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We look forward to the delicious possibility that Chris Huhne, a man claiming to be the UK's "Secretary of State for Energy and Climate Change" (shouldn't that read '...and AGAINST Climate Change'?) will soon go to prison. Caught by a speed camera, he allegedly pretended that his wife, a distinguished economist, was driving at the time and she dutifully went along with the decption.
Then, the blackguard dumped her. Bad move, Chris.
Huhne is a man of fathomless ignorance and superstition, whose twin aims are to hose great lakefuls of our money at his cronies in the 'renewables' sector while we all huddle shivering round a guttering candle, wondering how our jobs are enjoying the scenery in India.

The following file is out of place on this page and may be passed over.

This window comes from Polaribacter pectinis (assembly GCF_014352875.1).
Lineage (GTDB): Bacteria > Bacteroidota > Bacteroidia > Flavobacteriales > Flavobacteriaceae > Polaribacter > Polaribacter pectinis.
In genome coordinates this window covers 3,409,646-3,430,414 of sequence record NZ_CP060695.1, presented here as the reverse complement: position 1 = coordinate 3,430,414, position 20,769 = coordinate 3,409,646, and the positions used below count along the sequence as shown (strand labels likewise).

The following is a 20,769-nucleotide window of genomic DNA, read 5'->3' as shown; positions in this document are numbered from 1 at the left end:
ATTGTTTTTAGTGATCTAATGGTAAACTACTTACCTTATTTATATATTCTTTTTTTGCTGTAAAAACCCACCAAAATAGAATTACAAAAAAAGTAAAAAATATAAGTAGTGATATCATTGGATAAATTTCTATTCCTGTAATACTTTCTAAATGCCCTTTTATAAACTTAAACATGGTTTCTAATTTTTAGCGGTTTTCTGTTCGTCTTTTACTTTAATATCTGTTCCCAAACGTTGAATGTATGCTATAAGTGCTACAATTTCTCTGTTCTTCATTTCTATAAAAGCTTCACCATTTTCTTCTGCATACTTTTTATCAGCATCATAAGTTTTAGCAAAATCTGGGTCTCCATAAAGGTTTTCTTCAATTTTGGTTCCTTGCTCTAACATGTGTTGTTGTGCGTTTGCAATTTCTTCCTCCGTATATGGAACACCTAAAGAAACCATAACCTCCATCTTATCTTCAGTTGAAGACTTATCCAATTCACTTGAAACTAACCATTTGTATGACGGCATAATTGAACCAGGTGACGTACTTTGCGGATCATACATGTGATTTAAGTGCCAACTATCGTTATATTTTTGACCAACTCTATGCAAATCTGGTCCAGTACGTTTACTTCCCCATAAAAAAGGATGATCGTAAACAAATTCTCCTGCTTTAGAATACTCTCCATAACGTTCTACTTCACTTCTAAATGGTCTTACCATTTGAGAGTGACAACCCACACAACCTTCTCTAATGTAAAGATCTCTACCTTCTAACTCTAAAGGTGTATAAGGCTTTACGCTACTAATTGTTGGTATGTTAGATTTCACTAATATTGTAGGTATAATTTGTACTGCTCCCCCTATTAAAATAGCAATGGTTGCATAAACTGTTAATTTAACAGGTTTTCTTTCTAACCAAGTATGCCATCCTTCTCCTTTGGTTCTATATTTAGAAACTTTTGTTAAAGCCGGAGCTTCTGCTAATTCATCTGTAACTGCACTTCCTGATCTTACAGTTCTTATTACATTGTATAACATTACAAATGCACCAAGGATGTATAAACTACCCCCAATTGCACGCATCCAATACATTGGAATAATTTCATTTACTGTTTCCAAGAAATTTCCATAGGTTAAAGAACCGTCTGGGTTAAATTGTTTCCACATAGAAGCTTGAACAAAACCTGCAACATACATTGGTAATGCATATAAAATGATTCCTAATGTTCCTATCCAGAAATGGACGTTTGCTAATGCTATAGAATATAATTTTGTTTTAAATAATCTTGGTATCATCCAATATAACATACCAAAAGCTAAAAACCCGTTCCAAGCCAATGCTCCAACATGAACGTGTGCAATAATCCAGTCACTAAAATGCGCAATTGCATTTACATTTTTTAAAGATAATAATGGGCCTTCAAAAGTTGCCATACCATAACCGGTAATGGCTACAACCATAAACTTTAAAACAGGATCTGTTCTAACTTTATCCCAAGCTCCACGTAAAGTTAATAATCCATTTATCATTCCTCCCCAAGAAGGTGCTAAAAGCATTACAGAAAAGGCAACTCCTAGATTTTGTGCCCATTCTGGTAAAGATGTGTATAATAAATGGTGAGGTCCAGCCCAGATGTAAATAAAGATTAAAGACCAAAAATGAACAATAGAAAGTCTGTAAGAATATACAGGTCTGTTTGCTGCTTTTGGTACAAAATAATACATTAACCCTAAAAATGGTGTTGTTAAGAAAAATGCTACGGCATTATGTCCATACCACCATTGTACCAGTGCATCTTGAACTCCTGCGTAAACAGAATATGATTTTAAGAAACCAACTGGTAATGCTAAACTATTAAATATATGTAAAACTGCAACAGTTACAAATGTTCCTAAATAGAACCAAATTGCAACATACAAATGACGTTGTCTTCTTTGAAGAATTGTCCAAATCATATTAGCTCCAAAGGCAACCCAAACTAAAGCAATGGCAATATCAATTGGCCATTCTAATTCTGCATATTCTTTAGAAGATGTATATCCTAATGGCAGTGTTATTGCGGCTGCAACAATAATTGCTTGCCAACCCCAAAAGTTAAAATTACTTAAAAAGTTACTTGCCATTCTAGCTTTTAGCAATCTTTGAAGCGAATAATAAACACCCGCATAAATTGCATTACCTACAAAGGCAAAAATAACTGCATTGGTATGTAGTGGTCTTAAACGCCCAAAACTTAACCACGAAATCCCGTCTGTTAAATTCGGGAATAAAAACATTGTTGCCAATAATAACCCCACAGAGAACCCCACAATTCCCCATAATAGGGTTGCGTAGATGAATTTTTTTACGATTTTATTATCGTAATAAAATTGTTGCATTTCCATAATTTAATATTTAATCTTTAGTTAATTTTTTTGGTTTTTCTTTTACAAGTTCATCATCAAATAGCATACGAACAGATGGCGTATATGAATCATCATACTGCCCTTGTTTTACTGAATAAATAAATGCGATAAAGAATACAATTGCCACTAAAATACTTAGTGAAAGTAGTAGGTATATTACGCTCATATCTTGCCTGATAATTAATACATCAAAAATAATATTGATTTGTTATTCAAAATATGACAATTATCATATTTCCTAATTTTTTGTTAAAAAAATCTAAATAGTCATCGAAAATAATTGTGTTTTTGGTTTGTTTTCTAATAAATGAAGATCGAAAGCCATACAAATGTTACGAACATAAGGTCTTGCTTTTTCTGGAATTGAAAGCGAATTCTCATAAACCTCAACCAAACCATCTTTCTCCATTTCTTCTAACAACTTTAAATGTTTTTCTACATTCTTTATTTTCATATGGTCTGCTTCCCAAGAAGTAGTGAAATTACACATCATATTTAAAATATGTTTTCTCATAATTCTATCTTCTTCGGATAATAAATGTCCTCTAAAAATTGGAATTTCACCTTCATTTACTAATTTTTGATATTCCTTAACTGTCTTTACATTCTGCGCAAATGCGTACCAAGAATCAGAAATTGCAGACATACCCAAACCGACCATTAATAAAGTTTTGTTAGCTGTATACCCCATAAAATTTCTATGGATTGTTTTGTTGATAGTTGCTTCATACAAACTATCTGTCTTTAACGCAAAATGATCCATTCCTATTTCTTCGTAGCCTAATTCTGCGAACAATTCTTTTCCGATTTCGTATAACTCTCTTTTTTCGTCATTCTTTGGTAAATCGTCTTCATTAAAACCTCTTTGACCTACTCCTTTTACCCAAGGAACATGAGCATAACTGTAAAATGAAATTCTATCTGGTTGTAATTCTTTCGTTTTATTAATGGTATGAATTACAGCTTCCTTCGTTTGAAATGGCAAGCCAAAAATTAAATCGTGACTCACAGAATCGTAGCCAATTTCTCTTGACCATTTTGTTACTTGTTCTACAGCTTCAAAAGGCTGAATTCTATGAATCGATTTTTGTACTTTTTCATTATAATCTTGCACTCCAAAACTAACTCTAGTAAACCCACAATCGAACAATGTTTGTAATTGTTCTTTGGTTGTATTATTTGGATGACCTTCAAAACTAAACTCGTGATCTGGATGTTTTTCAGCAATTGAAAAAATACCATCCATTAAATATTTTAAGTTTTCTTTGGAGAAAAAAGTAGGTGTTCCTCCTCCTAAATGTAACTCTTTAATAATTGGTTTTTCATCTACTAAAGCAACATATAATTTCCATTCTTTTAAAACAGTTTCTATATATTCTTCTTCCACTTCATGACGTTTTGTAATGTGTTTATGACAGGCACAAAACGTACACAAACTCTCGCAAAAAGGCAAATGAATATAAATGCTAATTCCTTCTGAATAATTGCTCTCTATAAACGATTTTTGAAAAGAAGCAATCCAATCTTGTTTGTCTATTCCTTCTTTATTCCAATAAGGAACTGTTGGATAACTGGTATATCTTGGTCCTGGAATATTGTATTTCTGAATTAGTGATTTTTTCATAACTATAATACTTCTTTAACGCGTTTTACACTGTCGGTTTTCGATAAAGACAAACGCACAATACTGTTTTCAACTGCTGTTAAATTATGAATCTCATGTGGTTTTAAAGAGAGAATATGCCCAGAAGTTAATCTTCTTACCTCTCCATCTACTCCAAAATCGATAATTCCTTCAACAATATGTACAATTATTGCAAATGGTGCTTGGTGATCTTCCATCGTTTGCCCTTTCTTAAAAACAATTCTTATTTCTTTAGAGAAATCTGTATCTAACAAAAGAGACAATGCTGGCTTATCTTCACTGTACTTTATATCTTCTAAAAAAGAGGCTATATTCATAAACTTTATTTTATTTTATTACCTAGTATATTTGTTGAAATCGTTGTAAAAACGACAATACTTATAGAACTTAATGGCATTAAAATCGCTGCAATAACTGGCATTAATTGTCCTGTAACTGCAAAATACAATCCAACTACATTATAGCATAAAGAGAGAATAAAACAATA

My question is: when he's in jail, should they make him work the treadmill as a source of green energy?
>> My question is: when he's in jail, should they make him work the treadmill as a source of green energy? <<
Yes, but all the exhaled CO2 will probably cause massive global warming.
Regarding generating electricity by prison treadmills, that was one of a large number of cost-cutting schemes put forward by the public to the Government last year. This news article mentions that particular suggestion:
The suggestion got through the Treasury moderators but unfortunately it doesn't look like it is going to be implemented.
If Huhne does go to prison, it would be advisable for him to show more common sense than the last prominent Green-leaning ex-minister who ended up in prison. Elliot Morley, former environment minister and former president of the shadowy GLOBE International organisation, who is currently serving a prison sentence over the MPs expenses scandal, turned up at the prison wearing a £3000 Rolex watch. Word got around the inmates that Morley had an expensive watch, and as might be expected, an inmate assaulted him and stole his watch.